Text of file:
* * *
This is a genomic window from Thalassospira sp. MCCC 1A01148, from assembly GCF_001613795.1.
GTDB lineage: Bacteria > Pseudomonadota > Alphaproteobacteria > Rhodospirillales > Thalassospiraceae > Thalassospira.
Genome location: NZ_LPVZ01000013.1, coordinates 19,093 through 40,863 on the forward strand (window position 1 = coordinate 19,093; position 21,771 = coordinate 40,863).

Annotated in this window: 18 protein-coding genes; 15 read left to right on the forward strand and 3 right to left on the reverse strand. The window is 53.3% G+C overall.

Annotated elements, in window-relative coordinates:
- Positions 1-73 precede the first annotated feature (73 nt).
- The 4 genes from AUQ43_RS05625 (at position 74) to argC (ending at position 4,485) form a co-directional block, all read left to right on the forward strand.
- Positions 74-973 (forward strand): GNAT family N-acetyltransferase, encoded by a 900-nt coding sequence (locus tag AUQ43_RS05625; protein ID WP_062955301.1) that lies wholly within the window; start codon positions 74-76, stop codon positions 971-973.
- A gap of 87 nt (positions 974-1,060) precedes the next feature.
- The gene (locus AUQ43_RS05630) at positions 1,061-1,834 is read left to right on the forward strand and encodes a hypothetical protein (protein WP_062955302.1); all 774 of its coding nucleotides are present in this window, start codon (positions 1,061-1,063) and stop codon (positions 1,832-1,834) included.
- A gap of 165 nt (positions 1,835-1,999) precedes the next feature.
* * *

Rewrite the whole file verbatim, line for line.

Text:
This is a genomic window from Thalassospira sp. MCCC 1A01148, from assembly GCF_001613795.1.
GTDB lineage: Bacteria > Pseudomonadota > Alphaproteobacteria > Rhodospirillales > Thalassospiraceae > Thalassospira.
Genome location: NZ_LPVZ01000013.1, coordinates 19,093 through 40,863 on the forward strand (window position 1 = coordinate 19,093; position 21,771 = coordinate 40,863).

Annotated in this window: 18 protein-coding genes; 15 read left to right on the forward strand and 3 right to left on the reverse strand. The window is 53.3% G+C overall.

Annotated elements, in window-relative coordinates:
- Positions 1-73 precede the first annotated feature (73 nt).
- The 4 genes from AUQ43_RS05625 (at position 74) to argC (ending at position 4,485) form a co-directional block, all read left to right on the forward strand.
- Positions 74-973 (forward strand): GNAT family N-acetyltransferase, encoded by a 900-nt coding sequence (locus tag AUQ43_RS05625; protein ID WP_062955301.1) that lies wholly within the window; start codon positions 74-76, stop codon positions 971-973.
- A gap of 87 nt (positions 974-1,060) precedes the next feature.
- The gene (locus AUQ43_RS05630) at positions 1,061-1,834 is read left to right on the forward strand and encodes a hypothetical protein (protein WP_062955302.1); all 774 of its coding nucleotides are present in this window, start codon (positions 1,061-1,063) and stop codon (positions 1,832-1,834) included.
- A gap of 165 nt (positions 1,835-1,999) precedes the next feature.